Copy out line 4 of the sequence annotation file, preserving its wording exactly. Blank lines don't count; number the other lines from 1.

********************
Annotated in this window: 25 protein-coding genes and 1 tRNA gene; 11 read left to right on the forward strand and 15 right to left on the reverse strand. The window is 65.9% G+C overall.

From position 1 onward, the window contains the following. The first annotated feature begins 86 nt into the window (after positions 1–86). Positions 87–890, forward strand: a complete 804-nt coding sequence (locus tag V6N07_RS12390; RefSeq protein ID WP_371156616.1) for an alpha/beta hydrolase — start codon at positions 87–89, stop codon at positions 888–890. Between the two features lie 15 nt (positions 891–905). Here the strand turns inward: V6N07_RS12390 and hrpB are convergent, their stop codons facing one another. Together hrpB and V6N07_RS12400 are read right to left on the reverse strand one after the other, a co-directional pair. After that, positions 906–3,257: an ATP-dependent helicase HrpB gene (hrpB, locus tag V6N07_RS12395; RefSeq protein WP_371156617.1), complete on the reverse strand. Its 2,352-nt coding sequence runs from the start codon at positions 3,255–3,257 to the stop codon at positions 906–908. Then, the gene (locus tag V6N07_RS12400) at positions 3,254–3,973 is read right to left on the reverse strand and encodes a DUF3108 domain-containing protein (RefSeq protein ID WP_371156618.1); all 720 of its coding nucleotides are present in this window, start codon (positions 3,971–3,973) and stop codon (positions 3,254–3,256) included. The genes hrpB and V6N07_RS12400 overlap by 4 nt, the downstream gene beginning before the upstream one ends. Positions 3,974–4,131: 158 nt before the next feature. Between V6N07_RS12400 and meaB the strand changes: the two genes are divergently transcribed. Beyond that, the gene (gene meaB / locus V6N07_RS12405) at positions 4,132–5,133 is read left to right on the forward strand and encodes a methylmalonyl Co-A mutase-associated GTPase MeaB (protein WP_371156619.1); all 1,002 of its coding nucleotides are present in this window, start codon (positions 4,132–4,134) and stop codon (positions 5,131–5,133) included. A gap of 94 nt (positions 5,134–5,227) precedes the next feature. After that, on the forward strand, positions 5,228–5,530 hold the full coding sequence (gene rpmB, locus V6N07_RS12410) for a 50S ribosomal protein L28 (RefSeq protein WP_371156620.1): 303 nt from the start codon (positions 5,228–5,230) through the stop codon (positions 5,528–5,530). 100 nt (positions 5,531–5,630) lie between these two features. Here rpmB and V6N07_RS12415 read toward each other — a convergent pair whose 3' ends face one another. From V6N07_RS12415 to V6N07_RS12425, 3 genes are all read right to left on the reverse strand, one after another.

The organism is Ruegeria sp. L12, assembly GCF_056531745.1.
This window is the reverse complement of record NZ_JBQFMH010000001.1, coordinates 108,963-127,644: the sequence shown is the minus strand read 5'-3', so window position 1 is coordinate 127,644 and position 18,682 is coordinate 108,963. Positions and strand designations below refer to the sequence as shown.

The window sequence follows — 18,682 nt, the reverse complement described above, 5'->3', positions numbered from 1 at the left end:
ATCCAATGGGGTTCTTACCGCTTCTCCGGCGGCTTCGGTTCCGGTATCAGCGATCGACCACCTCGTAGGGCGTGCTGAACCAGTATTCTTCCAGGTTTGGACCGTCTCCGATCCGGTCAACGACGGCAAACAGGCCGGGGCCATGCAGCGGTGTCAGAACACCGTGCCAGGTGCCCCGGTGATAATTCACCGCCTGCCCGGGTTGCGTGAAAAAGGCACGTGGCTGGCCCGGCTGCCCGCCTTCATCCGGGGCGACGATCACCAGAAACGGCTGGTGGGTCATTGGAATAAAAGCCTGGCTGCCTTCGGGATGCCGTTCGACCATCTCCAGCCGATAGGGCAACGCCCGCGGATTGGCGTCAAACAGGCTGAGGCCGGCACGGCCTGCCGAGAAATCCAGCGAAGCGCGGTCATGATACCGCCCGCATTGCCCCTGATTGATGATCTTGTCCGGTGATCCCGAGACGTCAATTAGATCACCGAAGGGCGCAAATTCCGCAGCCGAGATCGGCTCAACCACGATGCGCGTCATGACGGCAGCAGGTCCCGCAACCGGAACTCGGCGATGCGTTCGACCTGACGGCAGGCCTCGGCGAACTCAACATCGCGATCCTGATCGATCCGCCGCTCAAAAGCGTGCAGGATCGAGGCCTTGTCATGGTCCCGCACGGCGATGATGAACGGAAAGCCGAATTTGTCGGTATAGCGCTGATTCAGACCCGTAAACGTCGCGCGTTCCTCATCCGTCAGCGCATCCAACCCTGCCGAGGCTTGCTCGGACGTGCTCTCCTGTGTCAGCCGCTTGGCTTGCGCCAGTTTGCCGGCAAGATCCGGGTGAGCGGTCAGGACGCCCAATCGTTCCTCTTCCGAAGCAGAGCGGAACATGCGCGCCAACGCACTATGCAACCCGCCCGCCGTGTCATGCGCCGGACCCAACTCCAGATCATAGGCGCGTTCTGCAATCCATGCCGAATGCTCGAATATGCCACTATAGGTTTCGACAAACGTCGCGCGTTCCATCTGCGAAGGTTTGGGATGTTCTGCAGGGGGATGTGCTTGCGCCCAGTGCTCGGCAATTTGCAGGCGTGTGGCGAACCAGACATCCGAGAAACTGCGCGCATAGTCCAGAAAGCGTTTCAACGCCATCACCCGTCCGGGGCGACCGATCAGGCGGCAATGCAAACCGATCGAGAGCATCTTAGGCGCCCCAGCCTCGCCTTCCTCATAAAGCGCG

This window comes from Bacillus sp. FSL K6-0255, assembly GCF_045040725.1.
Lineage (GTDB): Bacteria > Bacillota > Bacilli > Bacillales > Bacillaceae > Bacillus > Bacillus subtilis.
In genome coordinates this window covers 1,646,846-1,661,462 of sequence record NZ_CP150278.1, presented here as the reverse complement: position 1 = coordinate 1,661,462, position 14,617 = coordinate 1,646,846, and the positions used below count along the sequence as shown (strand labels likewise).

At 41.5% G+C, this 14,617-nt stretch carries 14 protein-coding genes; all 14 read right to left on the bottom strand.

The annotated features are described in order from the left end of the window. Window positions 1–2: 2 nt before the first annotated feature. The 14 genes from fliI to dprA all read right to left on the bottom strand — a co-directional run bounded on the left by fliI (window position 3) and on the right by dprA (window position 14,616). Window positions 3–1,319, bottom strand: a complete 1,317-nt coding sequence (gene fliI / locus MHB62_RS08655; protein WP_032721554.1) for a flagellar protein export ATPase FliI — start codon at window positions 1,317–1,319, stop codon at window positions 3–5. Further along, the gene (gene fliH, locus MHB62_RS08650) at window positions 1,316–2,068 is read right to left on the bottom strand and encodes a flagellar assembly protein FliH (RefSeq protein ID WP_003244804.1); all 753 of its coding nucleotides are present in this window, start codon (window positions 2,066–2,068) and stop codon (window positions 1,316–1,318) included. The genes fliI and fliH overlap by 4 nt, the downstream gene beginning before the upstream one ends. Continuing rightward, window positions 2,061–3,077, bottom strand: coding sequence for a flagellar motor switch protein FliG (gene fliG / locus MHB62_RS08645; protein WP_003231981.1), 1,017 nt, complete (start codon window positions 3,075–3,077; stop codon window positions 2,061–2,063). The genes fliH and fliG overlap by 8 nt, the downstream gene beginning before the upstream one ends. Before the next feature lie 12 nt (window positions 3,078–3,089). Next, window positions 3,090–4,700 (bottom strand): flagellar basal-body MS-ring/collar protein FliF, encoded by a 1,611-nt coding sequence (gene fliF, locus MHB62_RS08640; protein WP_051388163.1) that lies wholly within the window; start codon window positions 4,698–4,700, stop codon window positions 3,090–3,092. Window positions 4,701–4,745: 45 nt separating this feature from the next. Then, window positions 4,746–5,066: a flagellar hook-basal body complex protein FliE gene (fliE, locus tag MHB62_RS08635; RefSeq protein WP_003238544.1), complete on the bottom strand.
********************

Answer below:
This window is the reverse complement of record NZ_JBQFMH010000001.1, coordinates 108,963-127,644: the sequence shown is the minus strand read 5'-3', so window position 1 is coordinate 127,644 and position 18,682 is coordinate 108,963. Positions and strand designations below refer to the sequence as shown.